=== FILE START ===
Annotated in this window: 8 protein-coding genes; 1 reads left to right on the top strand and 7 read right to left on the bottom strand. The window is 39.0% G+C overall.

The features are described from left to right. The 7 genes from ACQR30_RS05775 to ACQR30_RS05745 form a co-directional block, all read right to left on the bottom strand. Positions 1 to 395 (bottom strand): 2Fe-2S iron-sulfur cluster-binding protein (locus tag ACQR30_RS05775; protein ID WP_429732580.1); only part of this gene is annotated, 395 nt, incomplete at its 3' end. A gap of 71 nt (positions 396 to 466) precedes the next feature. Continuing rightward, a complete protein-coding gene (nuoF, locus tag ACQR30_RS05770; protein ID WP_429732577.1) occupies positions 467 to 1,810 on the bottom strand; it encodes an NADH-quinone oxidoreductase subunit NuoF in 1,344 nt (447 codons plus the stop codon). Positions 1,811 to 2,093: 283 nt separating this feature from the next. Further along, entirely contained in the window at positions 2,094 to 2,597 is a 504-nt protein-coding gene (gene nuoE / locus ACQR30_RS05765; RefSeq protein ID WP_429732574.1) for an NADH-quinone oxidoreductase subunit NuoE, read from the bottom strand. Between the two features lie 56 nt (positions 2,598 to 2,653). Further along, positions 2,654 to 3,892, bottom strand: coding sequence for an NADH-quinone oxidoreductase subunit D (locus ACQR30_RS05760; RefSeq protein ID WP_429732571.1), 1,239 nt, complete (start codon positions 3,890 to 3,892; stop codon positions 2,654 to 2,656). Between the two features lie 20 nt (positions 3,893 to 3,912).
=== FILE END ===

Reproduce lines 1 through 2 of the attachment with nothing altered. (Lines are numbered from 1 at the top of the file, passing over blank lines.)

Annotated in this window: 8 protein-coding genes; 1 reads left to right on the top strand and 7 read right to left on the bottom strand. The window is 39.0% G+C overall.

The features are described from left to right. The 7 genes from ACQR30_RS05775 to ACQR30_RS05745 form a co-directional block, all read right to left on the bottom strand. Positions 1 to 395 (bottom strand): 2Fe-2S iron-sulfur cluster-binding protein (locus tag ACQR30_RS05775; protein ID WP_429732580.1); only part of this gene is annotated, 395 nt, incomplete at its 3' end. A gap of 71 nt (positions 396 to 466) precedes the next feature. Continuing rightward, a complete protein-coding gene (nuoF, locus tag ACQR30_RS05770; protein ID WP_429732577.1) occupies positions 467 to 1,810 on the bottom strand; it encodes an NADH-quinone oxidoreductase subunit NuoF in 1,344 nt (447 codons plus the stop codon). Positions 1,811 to 2,093: 283 nt separating this feature from the next. Further along, entirely contained in the window at positions 2,094 to 2,597 is a 504-nt protein-coding gene (gene nuoE / locus ACQR30_RS05765; RefSeq protein ID WP_429732574.1) for an NADH-quinone oxidoreductase subunit NuoE, read from the bottom strand. Between the two features lie 56 nt (positions 2,598 to 2,653). Further along, positions 2,654 to 3,892, bottom strand: coding sequence for an NADH-quinone oxidoreductase subunit D (locus ACQR30_RS05760; RefSeq protein ID WP_429732571.1), 1,239 nt, complete (start codon positions 3,890 to 3,892; stop codon positions 2,654 to 2,656). Between the two features lie 20 nt (positions 3,893 to 3,912).